Survey results showed taxpayers wanted to city to stay the course on road maintenance with a 4 percent bump in spending each year. The second plan would be to carry out a referendum to raise taxes and the least favorite option was the wheel tax
City Administrator Jay Shambeau said the conversation on road repair started again a couple months ago and at the last meeting the LRTC looked at three options:
Continue to spend 4 percent more per year on road maintenance
Enact a wheel tax of $20 per registered passenger vehicle / car or light truck. That could generate about $600,000 annually to be spent on roads.
Increase property taxes specifically for road projects.
Here’s the thing… for the last 6 or 7 years, the City of West Bend has controlled spending while they maintained or decreased property taxes. We have seen the city attract some great new businesses and unemployment drop to one of the lowest levels in history. The city has earned the right to ask the taxpayers for more money and for the taxpayers to seriously consider it.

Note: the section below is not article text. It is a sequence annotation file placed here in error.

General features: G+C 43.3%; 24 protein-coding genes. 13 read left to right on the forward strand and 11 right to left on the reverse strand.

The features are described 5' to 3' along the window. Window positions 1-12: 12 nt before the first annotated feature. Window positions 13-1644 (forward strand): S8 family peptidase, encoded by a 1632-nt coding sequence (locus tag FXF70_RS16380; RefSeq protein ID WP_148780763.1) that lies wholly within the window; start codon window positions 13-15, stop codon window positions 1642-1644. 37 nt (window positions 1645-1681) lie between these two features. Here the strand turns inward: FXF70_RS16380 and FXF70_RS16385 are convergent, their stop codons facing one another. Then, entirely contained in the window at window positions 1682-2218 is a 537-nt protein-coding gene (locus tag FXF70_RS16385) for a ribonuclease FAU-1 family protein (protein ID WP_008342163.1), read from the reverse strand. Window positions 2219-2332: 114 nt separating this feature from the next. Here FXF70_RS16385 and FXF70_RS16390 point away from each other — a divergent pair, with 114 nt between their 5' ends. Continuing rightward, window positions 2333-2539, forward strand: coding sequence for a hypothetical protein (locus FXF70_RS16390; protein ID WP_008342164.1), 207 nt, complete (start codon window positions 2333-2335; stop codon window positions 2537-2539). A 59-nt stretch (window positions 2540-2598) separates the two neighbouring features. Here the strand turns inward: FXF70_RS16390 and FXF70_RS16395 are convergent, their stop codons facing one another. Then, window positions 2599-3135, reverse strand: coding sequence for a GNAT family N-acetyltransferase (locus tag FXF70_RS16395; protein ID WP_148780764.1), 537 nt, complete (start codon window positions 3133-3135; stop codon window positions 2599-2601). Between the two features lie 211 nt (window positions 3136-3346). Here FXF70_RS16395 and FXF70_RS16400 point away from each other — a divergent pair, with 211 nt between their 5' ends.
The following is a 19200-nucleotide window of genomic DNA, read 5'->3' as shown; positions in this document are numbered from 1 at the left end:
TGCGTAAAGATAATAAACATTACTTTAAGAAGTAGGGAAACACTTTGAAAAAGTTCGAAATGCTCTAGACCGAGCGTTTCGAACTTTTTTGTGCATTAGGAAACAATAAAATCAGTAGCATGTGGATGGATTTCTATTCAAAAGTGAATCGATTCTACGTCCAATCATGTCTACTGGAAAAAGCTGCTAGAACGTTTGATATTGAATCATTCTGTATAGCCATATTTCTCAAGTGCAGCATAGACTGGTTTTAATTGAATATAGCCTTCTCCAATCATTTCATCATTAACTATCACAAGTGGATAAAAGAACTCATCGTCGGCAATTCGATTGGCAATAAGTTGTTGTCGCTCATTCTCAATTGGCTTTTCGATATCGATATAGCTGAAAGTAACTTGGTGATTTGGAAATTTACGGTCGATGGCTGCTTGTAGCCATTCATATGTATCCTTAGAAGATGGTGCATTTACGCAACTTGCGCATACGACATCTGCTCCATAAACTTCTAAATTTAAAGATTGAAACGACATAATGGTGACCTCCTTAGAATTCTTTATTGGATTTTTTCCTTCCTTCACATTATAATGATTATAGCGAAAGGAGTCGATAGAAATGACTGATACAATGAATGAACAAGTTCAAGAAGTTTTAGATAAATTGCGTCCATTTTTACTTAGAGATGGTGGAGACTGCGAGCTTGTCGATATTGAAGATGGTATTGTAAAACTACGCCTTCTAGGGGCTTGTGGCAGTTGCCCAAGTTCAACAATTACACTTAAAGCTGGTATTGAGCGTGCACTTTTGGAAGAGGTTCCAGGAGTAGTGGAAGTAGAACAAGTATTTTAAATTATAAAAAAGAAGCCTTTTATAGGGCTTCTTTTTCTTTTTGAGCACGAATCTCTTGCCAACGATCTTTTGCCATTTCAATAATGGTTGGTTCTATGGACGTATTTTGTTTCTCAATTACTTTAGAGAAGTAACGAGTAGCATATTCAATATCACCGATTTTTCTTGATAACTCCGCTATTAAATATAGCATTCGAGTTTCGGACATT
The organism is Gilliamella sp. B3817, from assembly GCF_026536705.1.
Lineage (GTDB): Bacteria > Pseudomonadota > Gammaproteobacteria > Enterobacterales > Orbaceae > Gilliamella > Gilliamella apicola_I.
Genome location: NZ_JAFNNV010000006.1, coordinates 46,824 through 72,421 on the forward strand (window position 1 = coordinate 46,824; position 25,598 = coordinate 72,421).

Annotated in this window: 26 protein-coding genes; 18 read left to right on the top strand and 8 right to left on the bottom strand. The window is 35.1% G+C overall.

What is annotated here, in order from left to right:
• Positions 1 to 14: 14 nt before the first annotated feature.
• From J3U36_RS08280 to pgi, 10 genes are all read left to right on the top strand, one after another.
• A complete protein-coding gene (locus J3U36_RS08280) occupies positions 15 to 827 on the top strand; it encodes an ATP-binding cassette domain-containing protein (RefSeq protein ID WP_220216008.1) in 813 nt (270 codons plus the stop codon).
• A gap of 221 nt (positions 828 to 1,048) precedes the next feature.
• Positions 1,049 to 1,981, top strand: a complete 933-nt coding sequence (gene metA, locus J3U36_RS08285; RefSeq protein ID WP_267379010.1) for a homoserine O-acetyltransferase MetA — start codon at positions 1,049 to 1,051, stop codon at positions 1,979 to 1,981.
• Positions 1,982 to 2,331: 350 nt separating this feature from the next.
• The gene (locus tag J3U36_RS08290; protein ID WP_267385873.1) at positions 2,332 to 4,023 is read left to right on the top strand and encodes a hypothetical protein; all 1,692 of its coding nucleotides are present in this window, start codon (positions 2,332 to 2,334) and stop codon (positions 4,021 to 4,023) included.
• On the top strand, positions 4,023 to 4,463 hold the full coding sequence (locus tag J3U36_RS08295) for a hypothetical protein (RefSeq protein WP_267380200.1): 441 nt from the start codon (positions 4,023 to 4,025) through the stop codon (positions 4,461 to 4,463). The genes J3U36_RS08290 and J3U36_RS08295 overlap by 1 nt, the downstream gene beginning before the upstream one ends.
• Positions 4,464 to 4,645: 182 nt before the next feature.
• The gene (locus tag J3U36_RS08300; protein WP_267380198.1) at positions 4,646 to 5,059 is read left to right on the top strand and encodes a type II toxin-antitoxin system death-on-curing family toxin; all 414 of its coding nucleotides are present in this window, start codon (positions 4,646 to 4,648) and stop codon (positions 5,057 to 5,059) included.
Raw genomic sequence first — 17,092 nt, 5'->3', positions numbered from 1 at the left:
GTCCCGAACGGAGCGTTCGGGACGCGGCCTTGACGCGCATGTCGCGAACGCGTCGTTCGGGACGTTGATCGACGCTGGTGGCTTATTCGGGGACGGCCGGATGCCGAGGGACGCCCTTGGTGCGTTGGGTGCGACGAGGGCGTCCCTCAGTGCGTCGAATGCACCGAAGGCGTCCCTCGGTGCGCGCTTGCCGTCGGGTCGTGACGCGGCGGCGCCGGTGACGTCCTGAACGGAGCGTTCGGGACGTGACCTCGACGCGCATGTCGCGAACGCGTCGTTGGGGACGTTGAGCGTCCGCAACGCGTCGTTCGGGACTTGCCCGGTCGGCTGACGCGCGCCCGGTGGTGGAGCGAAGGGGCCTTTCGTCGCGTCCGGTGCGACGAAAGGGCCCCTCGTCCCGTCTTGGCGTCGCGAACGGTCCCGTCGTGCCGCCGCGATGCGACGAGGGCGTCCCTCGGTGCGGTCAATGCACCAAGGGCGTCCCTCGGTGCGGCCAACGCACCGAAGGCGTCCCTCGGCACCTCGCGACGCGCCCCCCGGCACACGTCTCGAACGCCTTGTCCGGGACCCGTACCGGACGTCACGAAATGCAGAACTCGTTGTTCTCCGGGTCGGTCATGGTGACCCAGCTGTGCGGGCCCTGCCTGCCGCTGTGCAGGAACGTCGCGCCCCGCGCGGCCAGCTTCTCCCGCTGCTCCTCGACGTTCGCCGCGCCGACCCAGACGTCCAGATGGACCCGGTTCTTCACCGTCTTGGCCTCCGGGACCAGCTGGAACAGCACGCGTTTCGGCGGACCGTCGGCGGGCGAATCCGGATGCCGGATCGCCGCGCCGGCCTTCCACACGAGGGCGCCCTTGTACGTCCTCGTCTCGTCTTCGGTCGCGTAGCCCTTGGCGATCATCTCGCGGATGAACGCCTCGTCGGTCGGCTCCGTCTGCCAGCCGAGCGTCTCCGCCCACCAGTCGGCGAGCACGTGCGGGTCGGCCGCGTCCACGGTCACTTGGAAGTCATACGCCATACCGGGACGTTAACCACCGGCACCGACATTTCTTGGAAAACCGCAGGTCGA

In the coming months we’ll be able to take a closer look at the issue once we know what the specific ask is. My gut reaction is that a wheel tax is a non-starter. Nobody wants a new tax and watching Milwaukee pass one and double it within a year to ($60) should give anyone pause.
The other option is to stop the increase in spending on road repairs. That, of course, has consequences and the city leaders will have to demonstrate how that money is being spent wisely – particularly after the state repealed the prevailing wage laws and gave the City the power of Act 10.
A property tax increase is never popular, but may be an option. “How much” is always a question.
Also, it should be noted that the city does not operate in a vacuum. The odds are better than 60/40 that the West Bend School District will also be asking the voters for more money next year – possibly on the same ballot. While all of the school district’s voters don’t live in the City of West Bend, all of the voters of West Bend live in the school district. If both governments ask for tax increases on the same ballot, it is more likely that voters in the city will say “a pox on all of you.”